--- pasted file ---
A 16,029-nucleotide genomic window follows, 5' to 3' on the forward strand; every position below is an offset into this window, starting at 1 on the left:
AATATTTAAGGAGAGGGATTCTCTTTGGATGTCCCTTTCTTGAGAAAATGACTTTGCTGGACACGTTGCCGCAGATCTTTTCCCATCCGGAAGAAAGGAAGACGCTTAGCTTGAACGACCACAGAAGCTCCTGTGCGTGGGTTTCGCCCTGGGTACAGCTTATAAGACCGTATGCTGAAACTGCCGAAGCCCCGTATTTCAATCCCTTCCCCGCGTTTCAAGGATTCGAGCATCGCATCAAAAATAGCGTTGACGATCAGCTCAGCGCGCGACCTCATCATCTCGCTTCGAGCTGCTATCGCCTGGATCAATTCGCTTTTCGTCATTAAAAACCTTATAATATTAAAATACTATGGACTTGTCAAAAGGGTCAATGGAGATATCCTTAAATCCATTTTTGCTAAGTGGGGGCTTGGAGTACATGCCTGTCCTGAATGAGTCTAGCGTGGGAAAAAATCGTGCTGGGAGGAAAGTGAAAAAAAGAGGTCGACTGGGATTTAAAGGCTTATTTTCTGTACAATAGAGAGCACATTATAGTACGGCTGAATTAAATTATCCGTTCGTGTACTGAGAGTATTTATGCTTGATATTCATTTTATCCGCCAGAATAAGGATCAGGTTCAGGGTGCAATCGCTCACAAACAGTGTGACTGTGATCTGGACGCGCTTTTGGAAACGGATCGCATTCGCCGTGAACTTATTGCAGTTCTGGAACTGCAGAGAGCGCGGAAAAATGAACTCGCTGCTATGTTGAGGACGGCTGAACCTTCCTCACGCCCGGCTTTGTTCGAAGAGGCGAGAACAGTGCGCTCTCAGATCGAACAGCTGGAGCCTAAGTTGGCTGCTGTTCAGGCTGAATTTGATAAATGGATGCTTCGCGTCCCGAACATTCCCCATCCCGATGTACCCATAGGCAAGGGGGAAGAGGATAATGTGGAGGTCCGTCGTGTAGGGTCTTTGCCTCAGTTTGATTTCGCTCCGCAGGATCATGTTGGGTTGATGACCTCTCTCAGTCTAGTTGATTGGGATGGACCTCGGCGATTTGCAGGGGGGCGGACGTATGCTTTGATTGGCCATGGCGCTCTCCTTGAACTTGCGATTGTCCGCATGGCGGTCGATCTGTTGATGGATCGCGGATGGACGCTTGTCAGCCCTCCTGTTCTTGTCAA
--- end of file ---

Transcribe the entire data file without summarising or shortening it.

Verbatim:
A 16,029-nucleotide genomic window follows, 5' to 3' on the forward strand; every position below is an offset into this window, starting at 1 on the left:
AATATTTAAGGAGAGGGATTCTCTTTGGATGTCCCTTTCTTGAGAAAATGACTTTGCTGGACACGTTGCCGCAGATCTTTTCCCATCCGGAAGAAAGGAAGACGCTTAGCTTGAACGACCACAGAAGCTCCTGTGCGTGGGTTTCGCCCTGGGTACAGCTTATAAGACCGTATGCTGAAACTGCCGAAGCCCCGTATTTCAATCCCTTCCCCGCGTTTCAAGGATTCGAGCATCGCATCAAAAATAGCGTTGACGATCAGCTCAGCGCGCGACCTCATCATCTCGCTTCGAGCTGCTATCGCCTGGATCAATTCGCTTTTCGTCATTAAAAACCTTATAATATTAAAATACTATGGACTTGTCAAAAGGGTCAATGGAGATATCCTTAAATCCATTTTTGCTAAGTGGGGGCTTGGAGTACATGCCTGTCCTGAATGAGTCTAGCGTGGGAAAAAATCGTGCTGGGAGGAAAGTGAAAAAAAGAGGTCGACTGGGATTTAAAGGCTTATTTTCTGTACAATAGAGAGCACATTATAGTACGGCTGAATTAAATTATCCGTTCGTGTACTGAGAGTATTTATGCTTGATATTCATTTTATCCGCCAGAATAAGGATCAGGTTCAGGGTGCAATCGCTCACAAACAGTGTGACTGTGATCTGGACGCGCTTTTGGAAACGGATCGCATTCGCCGTGAACTTATTGCAGTTCTGGAACTGCAGAGAGCGCGGAAAAATGAACTCGCTGCTATGTTGAGGACGGCTGAACCTTCCTCACGCCCGGCTTTGTTCGAAGAGGCGAGAACAGTGCGCTCTCAGATCGAACAGCTGGAGCCTAAGTTGGCTGCTGTTCAGGCTGAATTTGATAAATGGATGCTTCGCGTCCCGAACATTCCCCATCCCGATGTACCCATAGGCAAGGGGGAAGAGGATAATGTGGAGGTCCGTCGTGTAGGGTCTTTGCCTCAGTTTGATTTCGCTCCGCAGGATCATGTTGGGTTGATGACCTCTCTCAGTCTAGTTGATTGGGATGGACCTCGGCGATTTGCAGGGGGGCGGACGTATGCTTTGATTGGCCATGGCGCTCTCCTTGAACTTGCGATTGTCCGCATGGCGGTCGATCTGTTGATGGATCGCGGATGGACGCTTGTCAGCCCTCCTGTTCTTGTCAA